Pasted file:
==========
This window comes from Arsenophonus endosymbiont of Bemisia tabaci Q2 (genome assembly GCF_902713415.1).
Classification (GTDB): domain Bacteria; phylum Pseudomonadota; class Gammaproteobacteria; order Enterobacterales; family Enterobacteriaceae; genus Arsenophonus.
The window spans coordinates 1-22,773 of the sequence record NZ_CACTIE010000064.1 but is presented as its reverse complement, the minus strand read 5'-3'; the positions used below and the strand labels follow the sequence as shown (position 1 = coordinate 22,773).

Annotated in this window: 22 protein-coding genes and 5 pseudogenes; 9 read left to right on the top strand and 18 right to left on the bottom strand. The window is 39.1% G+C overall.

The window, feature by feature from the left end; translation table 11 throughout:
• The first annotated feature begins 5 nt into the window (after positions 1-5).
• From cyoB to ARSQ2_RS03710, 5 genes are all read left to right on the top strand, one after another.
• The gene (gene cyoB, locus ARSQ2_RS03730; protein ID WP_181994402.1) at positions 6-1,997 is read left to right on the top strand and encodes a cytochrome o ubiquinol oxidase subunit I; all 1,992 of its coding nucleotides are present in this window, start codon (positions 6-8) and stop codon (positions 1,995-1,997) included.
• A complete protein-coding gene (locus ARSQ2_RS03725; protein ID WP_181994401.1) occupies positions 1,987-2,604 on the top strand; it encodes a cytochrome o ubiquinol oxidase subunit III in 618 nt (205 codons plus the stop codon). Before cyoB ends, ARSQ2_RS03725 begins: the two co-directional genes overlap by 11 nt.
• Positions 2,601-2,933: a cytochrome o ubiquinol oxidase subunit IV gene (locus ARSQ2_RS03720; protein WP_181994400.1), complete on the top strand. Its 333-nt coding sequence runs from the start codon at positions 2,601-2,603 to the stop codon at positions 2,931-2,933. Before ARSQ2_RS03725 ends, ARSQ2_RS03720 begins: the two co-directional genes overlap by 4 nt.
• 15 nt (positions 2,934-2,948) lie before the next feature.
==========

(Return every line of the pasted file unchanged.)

This window comes from Arsenophonus endosymbiont of Bemisia tabaci Q2 (genome assembly GCF_902713415.1).
Classification (GTDB): domain Bacteria; phylum Pseudomonadota; class Gammaproteobacteria; order Enterobacterales; family Enterobacteriaceae; genus Arsenophonus.
The window spans coordinates 1-22,773 of the sequence record NZ_CACTIE010000064.1 but is presented as its reverse complement, the minus strand read 5'-3'; the positions used below and the strand labels follow the sequence as shown (position 1 = coordinate 22,773).

Annotated in this window: 22 protein-coding genes and 5 pseudogenes; 9 read left to right on the top strand and 18 right to left on the bottom strand. The window is 39.1% G+C overall.

The window, feature by feature from the left end; translation table 11 throughout:
• The first annotated feature begins 5 nt into the window (after positions 1-5).
• From cyoB to ARSQ2_RS03710, 5 genes are all read left to right on the top strand, one after another.
• The gene (gene cyoB, locus ARSQ2_RS03730; protein ID WP_181994402.1) at positions 6-1,997 is read left to right on the top strand and encodes a cytochrome o ubiquinol oxidase subunit I; all 1,992 of its coding nucleotides are present in this window, start codon (positions 6-8) and stop codon (positions 1,995-1,997) included.
• A complete protein-coding gene (locus ARSQ2_RS03725; protein ID WP_181994401.1) occupies positions 1,987-2,604 on the top strand; it encodes a cytochrome o ubiquinol oxidase subunit III in 618 nt (205 codons plus the stop codon). Before cyoB ends, ARSQ2_RS03725 begins: the two co-directional genes overlap by 11 nt.
• Positions 2,601-2,933: a cytochrome o ubiquinol oxidase subunit IV gene (locus ARSQ2_RS03720; protein WP_181994400.1), complete on the top strand. Its 333-nt coding sequence runs from the start codon at positions 2,601-2,603 to the stop codon at positions 2,931-2,933. Before ARSQ2_RS03725 ends, ARSQ2_RS03720 begins: the two co-directional genes overlap by 4 nt.
• 15 nt (positions 2,934-2,948) lie before the next feature.